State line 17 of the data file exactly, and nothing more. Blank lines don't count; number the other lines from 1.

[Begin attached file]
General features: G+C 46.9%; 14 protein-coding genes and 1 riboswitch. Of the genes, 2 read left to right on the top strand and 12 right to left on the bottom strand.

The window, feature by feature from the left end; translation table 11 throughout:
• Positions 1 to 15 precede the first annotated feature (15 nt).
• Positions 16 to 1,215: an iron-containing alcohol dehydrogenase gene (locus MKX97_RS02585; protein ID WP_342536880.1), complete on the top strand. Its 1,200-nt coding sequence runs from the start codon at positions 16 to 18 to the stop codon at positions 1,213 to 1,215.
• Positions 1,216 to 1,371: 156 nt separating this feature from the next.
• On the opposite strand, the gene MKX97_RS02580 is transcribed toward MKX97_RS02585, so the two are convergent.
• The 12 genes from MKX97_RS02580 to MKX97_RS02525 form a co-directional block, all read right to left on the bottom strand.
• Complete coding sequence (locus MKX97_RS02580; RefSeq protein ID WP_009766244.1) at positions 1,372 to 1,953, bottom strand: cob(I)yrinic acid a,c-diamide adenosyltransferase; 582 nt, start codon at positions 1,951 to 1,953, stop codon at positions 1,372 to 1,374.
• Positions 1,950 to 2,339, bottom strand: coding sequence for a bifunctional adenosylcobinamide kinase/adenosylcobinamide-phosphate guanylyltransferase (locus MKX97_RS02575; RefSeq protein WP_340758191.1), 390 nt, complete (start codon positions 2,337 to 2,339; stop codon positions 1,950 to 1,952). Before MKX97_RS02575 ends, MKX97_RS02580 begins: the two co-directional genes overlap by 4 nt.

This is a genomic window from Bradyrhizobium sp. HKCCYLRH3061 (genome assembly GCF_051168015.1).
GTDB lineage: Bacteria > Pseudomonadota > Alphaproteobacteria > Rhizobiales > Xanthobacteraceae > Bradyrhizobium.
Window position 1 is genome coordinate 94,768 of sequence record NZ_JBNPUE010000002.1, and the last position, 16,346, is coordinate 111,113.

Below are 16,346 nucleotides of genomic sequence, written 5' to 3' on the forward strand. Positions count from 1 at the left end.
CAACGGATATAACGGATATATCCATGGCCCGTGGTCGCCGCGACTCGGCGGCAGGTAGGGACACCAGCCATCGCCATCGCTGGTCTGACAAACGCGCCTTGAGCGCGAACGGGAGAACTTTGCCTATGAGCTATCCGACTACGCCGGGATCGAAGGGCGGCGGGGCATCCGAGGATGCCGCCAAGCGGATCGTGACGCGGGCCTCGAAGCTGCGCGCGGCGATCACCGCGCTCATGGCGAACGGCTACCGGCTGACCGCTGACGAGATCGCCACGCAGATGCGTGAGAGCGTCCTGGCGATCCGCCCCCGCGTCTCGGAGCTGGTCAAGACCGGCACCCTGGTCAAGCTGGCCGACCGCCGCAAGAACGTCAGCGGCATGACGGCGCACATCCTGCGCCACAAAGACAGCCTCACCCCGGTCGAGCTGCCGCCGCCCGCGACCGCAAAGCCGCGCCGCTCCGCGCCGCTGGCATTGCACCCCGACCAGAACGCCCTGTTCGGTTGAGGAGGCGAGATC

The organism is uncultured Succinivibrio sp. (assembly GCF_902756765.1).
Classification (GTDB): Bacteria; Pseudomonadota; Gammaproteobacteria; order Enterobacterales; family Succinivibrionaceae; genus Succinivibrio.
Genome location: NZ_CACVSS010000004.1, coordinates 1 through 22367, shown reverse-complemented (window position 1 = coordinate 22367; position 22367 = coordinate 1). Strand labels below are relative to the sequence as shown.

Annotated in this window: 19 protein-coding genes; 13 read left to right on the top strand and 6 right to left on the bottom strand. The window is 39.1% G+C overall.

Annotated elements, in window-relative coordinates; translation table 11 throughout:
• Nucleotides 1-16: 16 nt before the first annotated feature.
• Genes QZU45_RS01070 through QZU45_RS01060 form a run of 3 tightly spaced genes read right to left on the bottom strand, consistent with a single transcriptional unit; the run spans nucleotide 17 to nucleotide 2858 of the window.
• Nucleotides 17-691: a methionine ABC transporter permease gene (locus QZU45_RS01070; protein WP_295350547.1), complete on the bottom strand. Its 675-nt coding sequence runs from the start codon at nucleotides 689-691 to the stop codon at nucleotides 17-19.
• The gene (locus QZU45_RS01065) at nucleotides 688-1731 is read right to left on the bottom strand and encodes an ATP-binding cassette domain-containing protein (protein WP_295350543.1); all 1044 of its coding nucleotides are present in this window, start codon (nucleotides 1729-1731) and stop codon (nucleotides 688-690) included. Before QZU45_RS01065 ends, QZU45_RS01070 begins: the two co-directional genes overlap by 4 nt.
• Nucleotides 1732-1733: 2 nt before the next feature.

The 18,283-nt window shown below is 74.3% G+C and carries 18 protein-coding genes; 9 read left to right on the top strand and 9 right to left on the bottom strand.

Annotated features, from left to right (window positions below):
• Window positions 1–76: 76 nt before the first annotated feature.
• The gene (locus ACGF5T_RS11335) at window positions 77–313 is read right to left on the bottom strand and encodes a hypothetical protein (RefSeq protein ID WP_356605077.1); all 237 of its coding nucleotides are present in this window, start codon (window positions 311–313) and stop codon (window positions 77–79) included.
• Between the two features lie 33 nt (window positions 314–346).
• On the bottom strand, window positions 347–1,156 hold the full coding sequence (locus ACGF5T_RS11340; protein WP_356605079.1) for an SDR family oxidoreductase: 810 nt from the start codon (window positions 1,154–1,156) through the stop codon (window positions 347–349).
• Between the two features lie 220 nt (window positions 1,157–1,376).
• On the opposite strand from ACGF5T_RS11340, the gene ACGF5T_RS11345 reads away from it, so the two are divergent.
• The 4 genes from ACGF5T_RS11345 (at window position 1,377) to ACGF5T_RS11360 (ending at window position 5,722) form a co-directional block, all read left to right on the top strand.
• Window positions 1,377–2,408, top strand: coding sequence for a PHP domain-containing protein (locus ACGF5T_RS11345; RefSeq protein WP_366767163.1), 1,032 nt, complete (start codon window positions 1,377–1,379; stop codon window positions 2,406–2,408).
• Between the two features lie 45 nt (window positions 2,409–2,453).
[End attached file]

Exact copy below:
Genome location: NZ_CACVSS010000004.1, coordinates 1 through 22367, shown reverse-complemented (window position 1 = coordinate 22367; position 22367 = coordinate 1). Strand labels below are relative to the sequence as shown.